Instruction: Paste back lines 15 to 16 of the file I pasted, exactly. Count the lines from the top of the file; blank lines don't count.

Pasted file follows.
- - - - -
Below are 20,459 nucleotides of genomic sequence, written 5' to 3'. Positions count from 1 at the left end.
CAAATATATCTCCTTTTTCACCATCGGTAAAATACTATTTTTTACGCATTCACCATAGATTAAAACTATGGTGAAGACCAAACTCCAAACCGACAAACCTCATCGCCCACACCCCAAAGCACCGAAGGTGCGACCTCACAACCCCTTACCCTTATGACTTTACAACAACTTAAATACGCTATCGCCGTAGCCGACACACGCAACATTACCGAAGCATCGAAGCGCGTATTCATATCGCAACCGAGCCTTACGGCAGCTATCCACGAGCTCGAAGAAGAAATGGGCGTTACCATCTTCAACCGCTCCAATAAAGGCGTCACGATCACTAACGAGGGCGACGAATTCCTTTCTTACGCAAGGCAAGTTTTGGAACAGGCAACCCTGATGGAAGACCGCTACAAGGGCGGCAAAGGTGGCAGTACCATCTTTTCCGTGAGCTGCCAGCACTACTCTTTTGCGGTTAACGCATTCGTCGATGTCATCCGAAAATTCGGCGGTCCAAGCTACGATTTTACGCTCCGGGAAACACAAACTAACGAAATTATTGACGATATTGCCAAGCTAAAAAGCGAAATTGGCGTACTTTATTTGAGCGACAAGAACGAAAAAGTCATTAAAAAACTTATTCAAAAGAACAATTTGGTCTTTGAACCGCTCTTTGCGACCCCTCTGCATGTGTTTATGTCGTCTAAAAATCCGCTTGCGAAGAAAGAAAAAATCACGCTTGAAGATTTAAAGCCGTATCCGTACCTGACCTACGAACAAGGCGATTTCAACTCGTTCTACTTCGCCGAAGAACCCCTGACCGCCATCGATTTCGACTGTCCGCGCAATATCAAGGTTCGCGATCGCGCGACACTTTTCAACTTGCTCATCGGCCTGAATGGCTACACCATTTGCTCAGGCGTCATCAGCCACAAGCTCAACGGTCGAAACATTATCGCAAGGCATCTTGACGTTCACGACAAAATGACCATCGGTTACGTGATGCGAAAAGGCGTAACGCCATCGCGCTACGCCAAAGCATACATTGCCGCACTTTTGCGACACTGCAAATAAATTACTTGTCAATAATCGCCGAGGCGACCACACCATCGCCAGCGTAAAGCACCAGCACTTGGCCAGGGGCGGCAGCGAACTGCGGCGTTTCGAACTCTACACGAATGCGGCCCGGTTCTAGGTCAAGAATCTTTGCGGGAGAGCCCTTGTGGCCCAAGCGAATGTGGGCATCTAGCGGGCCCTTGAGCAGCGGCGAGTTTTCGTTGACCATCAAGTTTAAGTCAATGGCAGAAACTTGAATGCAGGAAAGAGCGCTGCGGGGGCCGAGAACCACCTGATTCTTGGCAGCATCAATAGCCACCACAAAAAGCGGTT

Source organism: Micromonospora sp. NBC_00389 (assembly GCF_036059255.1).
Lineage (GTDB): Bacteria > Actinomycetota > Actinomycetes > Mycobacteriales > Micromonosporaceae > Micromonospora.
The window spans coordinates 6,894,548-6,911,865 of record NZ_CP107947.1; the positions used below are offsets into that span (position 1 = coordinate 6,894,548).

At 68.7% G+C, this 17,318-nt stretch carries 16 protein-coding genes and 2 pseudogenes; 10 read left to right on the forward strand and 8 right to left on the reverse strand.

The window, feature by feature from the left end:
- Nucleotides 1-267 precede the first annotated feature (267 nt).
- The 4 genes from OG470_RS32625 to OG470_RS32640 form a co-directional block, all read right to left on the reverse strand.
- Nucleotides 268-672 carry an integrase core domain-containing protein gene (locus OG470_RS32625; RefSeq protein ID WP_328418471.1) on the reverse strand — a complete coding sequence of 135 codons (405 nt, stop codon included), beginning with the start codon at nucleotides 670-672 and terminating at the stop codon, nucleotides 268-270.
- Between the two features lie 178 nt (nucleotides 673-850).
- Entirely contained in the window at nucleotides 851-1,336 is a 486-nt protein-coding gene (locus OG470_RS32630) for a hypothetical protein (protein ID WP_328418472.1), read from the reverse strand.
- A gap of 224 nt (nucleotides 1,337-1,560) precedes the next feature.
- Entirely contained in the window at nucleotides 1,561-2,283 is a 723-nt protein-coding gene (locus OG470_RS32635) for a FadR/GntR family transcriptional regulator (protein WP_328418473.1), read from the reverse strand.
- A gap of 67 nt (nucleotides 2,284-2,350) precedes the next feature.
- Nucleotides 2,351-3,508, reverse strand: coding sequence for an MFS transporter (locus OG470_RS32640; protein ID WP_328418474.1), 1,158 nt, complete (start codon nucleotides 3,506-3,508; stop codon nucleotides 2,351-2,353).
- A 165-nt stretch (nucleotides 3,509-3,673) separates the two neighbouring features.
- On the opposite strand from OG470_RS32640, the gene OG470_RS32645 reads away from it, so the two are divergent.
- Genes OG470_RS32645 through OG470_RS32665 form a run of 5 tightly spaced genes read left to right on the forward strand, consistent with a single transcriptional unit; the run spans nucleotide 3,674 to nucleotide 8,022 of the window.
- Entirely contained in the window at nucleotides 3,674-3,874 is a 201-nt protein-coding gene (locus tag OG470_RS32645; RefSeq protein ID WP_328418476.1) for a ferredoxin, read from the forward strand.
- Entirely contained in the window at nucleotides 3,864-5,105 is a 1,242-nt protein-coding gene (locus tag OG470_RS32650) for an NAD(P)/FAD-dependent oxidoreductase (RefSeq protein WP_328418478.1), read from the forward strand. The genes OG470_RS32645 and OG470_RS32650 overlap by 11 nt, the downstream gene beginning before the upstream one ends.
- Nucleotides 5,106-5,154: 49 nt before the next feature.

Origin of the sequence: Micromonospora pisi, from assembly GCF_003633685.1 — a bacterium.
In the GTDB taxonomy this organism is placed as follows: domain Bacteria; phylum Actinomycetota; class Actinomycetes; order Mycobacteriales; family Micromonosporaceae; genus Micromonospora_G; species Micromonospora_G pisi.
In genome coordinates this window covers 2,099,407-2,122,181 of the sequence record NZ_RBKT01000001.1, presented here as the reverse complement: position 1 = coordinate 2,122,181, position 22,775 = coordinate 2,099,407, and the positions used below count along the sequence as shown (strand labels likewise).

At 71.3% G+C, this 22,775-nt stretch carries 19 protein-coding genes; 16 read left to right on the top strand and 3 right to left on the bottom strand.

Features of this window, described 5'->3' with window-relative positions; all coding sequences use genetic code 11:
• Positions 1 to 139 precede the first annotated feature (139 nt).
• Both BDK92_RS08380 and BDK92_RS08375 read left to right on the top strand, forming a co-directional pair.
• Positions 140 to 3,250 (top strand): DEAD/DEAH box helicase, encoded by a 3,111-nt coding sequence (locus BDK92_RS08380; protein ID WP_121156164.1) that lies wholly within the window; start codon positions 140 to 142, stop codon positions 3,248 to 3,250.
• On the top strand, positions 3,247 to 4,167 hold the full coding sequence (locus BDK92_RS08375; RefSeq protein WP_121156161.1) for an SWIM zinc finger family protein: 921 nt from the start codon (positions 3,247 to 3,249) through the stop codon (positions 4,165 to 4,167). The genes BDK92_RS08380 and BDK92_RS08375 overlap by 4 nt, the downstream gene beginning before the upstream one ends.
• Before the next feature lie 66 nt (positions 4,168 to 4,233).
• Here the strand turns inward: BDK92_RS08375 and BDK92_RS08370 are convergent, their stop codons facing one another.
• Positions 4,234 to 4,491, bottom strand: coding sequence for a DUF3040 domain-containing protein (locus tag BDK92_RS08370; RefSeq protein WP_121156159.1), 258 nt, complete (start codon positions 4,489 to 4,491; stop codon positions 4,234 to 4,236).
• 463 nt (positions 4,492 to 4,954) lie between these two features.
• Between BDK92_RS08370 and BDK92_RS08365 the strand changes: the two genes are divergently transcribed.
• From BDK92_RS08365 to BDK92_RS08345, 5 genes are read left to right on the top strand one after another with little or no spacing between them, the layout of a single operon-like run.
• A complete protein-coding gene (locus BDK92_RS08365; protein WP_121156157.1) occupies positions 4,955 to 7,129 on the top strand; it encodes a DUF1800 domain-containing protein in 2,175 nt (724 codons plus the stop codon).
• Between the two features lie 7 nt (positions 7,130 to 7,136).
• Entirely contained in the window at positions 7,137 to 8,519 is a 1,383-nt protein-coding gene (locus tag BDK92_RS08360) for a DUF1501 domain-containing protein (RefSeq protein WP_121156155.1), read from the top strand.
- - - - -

- A gap of 67 nt (nucleotides 2,284-2,350) precedes the next feature.
- Nucleotides 2,351-3,508, reverse strand: coding sequence for an MFS transporter (locus OG470_RS32640; protein ID WP_328418474.1), 1,158 nt, complete (start codon nucleotides 3,506-3,508; stop codon nucleotides 2,351-2,353).